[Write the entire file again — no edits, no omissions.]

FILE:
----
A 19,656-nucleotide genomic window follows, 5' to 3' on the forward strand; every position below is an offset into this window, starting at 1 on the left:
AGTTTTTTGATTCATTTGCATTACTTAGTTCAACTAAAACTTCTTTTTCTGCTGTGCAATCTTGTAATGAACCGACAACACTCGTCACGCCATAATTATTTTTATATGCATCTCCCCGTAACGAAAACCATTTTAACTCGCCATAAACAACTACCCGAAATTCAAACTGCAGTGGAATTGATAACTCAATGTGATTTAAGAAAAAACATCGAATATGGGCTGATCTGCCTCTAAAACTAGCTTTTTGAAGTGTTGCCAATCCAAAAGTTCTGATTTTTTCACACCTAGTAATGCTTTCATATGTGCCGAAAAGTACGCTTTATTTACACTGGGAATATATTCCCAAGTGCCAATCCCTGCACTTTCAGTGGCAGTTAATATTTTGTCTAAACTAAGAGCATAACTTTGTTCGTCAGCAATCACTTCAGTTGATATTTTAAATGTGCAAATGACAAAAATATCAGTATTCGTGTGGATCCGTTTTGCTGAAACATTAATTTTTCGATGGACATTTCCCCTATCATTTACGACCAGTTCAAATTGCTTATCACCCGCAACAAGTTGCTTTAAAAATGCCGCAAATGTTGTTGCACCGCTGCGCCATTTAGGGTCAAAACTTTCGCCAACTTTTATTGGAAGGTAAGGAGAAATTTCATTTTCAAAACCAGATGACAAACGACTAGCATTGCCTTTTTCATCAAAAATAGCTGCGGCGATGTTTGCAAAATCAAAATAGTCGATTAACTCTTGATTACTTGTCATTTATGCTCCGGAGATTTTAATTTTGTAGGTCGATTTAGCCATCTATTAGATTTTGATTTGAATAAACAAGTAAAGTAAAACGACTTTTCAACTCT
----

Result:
A 19,656-nucleotide genomic window follows, 5' to 3' on the forward strand; every position below is an offset into this window, starting at 1 on the left:
AGTTTTTTGATTCATTTGCATTACTTAGTTCAACTAAAACTTCTTTTTCTGCTGTGCAATCTTGTAATGAACCGACAACACTCGTCACGCCATAATTATTTTTATATGCATCTCCCCGTAACGAAAACCATTTTAACTCGCCATAAACAACTACCCGAAATTCAAACTGCAGTGGAATTGATAACTCAATGTGATTTAAGAAAAAACATCGAATATGGGCTGATCTGCCTCTAAAACTAGCTTTTTGAAGTGTTGCCAATCCAAAAGTTCTGATTTTTTCACACCTAGTAATGCTTTCATATGTGCCGAAAAGTACGCTTTATTTACACTGGGAATATATTCCCAAGTGCCAATCCCTGCACTTTCAGTGGCAGTTAATATTTTGTCTAAACTAAGAGCATAACTTTGTTCGTCAGCAATCACTTCAGTTGATATTTTAAATGTGCAAATGACAAAAATATCAGTATTCGTGTGGATCCGTTTTGCTGAAACATTAATTTTTCGATGGACATTTCCCCTATCATTTACGACCAGTTCAAATTGCTTATCACCCGCAACAAGTTGCTTTAAAAATGCCGCAAATGTTGTTGCACCGCTGCGCCATTTAGGGTCAAAACTTTCGCCAACTTTTATTGGAAGGTAAGGAGAAATTTCATTTTCAAAACCAGATGACAAACGACTAGCATTGCCTTTTTCATCAAAAATAGCTGCGGCGATGTTTGCAAAATCAAAATAGTCGATTAACTCTTGATTACTTGTCATTTATGCTCCGGAGATTTTAATTTTGTAGGTCGATTTAGCCATCTATTAGATTTTGATTTGAATAAACAAGTAAAGTAAAACGACTTTTCAACTCT